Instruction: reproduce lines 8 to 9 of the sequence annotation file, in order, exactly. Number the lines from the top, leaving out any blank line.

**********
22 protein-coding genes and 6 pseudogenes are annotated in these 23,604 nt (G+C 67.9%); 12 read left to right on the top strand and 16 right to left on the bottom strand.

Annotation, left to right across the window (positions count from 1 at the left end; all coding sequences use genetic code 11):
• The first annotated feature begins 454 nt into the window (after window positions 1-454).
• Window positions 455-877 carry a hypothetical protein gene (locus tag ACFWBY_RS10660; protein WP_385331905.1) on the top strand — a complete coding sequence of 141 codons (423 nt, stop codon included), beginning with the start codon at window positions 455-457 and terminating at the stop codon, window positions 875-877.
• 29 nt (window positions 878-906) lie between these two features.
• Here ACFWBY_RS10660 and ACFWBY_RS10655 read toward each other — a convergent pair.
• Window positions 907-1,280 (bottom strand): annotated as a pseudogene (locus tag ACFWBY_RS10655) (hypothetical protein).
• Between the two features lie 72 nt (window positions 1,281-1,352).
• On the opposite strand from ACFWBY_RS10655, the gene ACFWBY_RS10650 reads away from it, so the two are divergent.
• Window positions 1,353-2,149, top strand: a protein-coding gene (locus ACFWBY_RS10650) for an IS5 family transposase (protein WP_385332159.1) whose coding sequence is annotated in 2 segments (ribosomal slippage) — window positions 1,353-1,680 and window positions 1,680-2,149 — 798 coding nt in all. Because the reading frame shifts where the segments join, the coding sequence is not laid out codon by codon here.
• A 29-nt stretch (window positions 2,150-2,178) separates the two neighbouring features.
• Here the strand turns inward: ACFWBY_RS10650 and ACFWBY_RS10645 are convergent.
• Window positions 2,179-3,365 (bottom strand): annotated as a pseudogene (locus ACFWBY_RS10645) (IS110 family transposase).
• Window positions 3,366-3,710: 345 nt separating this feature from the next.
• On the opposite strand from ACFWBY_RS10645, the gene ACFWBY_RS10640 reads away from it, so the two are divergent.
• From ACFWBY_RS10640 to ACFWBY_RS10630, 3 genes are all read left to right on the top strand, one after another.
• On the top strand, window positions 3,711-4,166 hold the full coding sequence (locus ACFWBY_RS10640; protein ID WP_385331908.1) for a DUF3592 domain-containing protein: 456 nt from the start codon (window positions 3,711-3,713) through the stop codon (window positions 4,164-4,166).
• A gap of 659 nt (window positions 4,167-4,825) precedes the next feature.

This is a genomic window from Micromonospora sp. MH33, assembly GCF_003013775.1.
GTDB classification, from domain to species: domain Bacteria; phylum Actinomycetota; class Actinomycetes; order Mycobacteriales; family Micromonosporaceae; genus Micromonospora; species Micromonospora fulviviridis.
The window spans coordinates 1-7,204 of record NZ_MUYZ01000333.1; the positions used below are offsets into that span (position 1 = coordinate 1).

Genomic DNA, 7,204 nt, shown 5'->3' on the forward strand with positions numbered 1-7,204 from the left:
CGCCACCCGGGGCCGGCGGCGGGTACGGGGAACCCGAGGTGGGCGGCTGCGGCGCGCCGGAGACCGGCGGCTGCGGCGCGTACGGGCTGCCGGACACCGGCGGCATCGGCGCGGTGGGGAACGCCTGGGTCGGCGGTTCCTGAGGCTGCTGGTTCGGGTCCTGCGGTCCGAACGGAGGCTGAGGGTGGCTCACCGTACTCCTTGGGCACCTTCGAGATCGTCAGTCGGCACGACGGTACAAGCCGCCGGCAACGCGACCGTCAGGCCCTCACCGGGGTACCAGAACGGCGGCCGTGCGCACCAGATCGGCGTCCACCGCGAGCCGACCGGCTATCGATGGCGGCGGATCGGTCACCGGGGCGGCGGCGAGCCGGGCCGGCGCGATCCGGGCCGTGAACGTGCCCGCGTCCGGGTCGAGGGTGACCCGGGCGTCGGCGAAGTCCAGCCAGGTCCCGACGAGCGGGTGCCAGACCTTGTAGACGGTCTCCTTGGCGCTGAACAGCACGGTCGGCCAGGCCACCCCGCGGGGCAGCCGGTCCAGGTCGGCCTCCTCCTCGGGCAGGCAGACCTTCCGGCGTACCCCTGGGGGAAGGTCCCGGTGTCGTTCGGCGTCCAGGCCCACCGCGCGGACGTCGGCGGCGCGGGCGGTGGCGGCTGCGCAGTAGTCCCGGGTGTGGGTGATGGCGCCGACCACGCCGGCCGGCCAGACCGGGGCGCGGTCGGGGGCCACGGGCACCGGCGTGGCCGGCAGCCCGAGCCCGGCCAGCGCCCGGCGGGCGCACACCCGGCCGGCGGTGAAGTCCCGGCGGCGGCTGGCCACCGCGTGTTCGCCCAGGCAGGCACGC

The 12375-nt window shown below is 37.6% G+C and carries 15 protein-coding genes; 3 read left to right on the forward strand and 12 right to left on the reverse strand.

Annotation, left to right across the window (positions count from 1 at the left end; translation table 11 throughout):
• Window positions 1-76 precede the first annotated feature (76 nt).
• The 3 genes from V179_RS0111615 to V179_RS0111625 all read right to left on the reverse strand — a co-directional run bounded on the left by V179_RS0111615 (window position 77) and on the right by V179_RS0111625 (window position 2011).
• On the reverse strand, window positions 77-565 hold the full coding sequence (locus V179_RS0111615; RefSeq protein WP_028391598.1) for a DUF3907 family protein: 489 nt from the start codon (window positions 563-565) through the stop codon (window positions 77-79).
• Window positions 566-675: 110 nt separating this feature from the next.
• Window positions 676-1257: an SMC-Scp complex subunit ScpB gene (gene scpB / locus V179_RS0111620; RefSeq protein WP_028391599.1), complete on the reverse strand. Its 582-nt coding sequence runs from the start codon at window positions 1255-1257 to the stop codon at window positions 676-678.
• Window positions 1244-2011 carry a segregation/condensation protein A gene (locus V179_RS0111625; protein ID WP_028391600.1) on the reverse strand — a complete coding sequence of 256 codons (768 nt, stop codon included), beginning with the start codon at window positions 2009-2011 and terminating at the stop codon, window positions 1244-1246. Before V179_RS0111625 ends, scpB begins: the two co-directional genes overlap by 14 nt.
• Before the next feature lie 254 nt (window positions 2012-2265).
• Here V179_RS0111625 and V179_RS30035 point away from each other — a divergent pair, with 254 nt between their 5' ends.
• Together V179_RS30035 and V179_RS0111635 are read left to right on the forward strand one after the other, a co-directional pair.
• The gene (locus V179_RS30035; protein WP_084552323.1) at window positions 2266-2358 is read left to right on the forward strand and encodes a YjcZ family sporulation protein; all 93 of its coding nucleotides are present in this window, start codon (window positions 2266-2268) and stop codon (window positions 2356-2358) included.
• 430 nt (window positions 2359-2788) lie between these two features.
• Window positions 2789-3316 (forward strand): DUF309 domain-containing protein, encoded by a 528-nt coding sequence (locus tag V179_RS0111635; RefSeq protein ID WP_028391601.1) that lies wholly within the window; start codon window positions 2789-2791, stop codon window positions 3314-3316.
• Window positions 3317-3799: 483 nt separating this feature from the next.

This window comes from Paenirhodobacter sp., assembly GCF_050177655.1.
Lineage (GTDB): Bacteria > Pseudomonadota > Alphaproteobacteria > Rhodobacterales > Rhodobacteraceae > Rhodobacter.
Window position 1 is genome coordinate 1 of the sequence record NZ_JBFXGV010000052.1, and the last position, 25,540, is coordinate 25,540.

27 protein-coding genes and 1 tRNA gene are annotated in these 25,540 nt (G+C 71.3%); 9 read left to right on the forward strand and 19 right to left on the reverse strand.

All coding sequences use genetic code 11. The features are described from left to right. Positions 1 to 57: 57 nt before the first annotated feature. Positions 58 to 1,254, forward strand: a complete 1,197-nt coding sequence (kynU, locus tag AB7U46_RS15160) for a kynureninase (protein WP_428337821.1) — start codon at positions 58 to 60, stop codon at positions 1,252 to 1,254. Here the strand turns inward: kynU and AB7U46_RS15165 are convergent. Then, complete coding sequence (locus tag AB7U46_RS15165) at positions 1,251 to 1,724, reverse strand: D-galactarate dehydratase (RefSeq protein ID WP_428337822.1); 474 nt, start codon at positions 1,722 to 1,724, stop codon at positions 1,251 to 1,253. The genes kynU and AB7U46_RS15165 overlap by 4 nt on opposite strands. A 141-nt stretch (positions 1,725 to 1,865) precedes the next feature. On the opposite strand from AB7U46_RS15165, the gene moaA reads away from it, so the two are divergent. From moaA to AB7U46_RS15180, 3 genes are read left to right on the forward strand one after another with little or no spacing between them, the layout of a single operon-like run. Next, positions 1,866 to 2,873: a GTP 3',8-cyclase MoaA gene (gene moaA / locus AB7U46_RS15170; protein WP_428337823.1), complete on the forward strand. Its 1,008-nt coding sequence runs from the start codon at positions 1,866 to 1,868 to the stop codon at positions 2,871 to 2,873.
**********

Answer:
• Between the two features lie 72 nt (window positions 1,281-1,352).
• On the opposite strand from ACFWBY_RS10655, the gene ACFWBY_RS10650 reads away from it, so the two are divergent.